Mary Bethune was born on July 19, 1875 in Mayesville, South Carolina, originally named Mary Jane Mcleod. Her parents are Samuel and Patsy Mcleod. She had 16 brothers and sisters, the oldest ones being born into slavery, but then emancipated after the Civil War. When she was young, she picked cotton and attended Methodist mission school. Later, she was picked for a scholarship to Scotia Seminary. After she graduated, she moved Palatka, Florida and started her teaching career. There she met Albertus Bethune. They got married and had a son named Albert Bethune. After about eight years of marriage Albertus left her and she never heard of him ever again. Mary's early life has shown her the goods and bads life can be, which helps her deal with future problems.
In 1904, Mary moved to Daytona Beach and started a little cabin school on top a former landfill. The school started with 5 girl students and a tuition of 50 cents a week.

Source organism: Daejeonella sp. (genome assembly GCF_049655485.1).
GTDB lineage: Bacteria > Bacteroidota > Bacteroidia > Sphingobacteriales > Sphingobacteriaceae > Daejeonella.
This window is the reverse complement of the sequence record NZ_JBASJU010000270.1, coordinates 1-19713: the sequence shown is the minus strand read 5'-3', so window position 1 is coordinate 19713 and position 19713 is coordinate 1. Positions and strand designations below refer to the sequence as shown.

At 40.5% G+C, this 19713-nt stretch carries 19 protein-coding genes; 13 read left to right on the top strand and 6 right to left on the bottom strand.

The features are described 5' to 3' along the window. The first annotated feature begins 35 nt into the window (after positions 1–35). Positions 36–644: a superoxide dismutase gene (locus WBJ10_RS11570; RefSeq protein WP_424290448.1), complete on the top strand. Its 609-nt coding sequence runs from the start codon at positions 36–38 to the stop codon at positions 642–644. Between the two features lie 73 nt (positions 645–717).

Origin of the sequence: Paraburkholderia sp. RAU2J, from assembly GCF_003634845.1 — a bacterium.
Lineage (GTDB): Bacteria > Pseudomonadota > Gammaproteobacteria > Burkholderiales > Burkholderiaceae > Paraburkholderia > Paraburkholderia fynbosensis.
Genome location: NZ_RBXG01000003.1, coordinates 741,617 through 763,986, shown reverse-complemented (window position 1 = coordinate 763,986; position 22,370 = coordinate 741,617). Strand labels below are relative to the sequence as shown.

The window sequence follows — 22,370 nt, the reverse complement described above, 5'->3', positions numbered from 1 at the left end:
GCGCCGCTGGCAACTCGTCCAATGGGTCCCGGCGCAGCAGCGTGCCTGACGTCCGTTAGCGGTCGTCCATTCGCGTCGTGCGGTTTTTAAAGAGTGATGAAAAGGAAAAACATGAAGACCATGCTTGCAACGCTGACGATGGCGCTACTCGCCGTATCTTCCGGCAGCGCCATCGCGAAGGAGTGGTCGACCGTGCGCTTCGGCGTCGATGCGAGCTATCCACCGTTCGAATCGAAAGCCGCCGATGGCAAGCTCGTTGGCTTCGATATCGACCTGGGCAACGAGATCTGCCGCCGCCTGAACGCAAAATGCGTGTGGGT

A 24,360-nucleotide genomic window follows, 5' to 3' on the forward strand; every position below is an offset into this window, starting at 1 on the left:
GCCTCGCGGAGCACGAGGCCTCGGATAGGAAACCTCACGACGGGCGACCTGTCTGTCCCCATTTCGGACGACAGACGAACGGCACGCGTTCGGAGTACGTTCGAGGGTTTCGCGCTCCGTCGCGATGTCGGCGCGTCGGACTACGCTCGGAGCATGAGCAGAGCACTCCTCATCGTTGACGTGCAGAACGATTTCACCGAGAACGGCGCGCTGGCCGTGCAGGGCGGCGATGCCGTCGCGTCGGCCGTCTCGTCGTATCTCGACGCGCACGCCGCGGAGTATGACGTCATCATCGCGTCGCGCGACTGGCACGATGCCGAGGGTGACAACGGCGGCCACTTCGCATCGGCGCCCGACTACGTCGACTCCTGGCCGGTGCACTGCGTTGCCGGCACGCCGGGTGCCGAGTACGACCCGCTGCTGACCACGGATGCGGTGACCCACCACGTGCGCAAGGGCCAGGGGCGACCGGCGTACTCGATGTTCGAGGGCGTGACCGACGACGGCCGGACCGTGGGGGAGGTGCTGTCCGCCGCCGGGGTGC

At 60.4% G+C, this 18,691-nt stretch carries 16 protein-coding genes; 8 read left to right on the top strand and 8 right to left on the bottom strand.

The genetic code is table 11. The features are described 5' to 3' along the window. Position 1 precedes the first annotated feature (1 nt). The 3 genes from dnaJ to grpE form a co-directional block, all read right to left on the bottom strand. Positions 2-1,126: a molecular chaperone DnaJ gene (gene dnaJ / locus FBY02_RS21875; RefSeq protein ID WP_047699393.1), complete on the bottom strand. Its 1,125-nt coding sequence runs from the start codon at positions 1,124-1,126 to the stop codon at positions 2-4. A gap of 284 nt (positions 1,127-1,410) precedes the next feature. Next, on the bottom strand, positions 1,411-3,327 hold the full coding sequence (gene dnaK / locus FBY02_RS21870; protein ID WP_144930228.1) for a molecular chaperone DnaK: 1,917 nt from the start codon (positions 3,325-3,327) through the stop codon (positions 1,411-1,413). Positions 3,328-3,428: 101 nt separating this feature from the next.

Her one room school was the Daytona Normal and Industrial School for Negro Girls. Her school then merged with Cookam Institute, thus becoming to be known as Bethune-Cookman College, which is still in use today. It was amazing of how great she made her school, with over 1,000 enrolled students and a one million dollar physical plant value at the time of her death when she only had $1.50 to her name in the beginning.
Mary Bethune has accomplished so much in her life. She is one of the most influential African American women in the country. She was a national leader in the civil rights struggle. She had been a leader to many different groups. She was president of her school from 1923 to 1942 and 1946 to 1947, president of the National Association of...